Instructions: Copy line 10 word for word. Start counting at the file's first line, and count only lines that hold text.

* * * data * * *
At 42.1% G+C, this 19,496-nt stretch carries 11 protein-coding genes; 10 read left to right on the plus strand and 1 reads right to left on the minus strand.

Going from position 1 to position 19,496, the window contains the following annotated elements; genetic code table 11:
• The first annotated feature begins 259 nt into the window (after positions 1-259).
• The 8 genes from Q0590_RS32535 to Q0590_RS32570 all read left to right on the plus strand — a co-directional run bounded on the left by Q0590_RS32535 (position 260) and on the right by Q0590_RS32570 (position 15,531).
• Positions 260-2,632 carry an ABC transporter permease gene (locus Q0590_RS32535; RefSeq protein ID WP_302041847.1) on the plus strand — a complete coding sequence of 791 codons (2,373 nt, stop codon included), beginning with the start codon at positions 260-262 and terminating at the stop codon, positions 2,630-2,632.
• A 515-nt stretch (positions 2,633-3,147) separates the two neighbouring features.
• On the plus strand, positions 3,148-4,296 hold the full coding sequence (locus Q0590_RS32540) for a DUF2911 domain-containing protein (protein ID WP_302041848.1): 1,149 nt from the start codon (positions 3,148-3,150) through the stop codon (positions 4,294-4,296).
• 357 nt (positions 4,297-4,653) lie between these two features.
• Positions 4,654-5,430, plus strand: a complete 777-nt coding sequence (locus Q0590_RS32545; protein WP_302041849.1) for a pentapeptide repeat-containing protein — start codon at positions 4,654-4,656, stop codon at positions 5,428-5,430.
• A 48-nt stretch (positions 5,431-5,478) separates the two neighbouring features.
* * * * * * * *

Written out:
• A 48-nt stretch (positions 5,431-5,478) separates the two neighbouring features.